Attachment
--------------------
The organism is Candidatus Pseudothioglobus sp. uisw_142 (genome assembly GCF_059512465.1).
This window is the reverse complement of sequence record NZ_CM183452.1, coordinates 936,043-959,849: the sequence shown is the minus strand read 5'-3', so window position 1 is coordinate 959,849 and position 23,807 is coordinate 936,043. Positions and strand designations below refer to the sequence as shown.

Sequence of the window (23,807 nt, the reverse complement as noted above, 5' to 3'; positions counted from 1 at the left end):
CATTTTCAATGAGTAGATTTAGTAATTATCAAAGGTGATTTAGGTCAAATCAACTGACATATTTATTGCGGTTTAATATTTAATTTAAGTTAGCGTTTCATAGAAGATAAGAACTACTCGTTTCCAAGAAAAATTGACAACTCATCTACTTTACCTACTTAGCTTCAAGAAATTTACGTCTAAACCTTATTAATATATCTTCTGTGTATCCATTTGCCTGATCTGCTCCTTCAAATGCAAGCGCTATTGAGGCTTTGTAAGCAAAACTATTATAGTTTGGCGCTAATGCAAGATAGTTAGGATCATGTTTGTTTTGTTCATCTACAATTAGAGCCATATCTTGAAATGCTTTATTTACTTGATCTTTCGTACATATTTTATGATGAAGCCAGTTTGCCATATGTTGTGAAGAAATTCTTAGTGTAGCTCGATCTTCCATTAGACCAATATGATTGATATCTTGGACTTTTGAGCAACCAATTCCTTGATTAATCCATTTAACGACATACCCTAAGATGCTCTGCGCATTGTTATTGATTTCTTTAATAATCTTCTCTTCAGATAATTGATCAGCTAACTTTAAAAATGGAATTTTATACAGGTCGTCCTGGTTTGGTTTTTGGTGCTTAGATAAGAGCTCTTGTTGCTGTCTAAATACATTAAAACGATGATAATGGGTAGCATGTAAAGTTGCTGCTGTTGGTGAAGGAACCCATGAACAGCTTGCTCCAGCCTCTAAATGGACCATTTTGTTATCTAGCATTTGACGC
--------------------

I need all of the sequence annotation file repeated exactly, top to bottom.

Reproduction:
The organism is Candidatus Pseudothioglobus sp. uisw_142 (genome assembly GCF_059512465.1).
This window is the reverse complement of sequence record NZ_CM183452.1, coordinates 936,043-959,849: the sequence shown is the minus strand read 5'-3', so window position 1 is coordinate 959,849 and position 23,807 is coordinate 936,043. Positions and strand designations below refer to the sequence as shown.

Sequence of the window (23,807 nt, the reverse complement as noted above, 5' to 3'; positions counted from 1 at the left end):
CATTTTCAATGAGTAGATTTAGTAATTATCAAAGGTGATTTAGGTCAAATCAACTGACATATTTATTGCGGTTTAATATTTAATTTAAGTTAGCGTTTCATAGAAGATAAGAACTACTCGTTTCCAAGAAAAATTGACAACTCATCTACTTTACCTACTTAGCTTCAAGAAATTTACGTCTAAACCTTATTAATATATCTTCTGTGTATCCATTTGCCTGATCTGCTCCTTCAAATGCAAGCGCTATTGAGGCTTTGTAAGCAAAACTATTATAGTTTGGCGCTAATGCAAGATAGTTAGGATCATGTTTGTTTTGTTCATCTACAATTAGAGCCATATCTTGAAATGCTTTATTTACTTGATCTTTCGTACATATTTTATGATGAAGCCAGTTTGCCATATGTTGTGAAGAAATTCTTAGTGTAGCTCGATCTTCCATTAGACCAATATGATTGATATCTTGGACTTTTGAGCAACCAATTCCTTGATTAATCCATTTAACGACATACCCTAAGATGCTCTGCGCATTGTTATTGATTTCTTTAATAATCTTCTCTTCAGATAATTGATCAGCTAACTTTAAAAATGGAATTTTATACAGGTCGTCCTGGTTTGGTTTTTGGTGCTTAGATAAGAGCTCTTGTTGCTGTCTAAATACATTAAAACGATGATAATGGGTAGCATGTAAAGTTGCTGCTGTTGGTGAAGGAACCCATGAACAGCTTGCTCCAGCCTCTAAATGGACCATTTTGTTATCTAGCATTTGACGC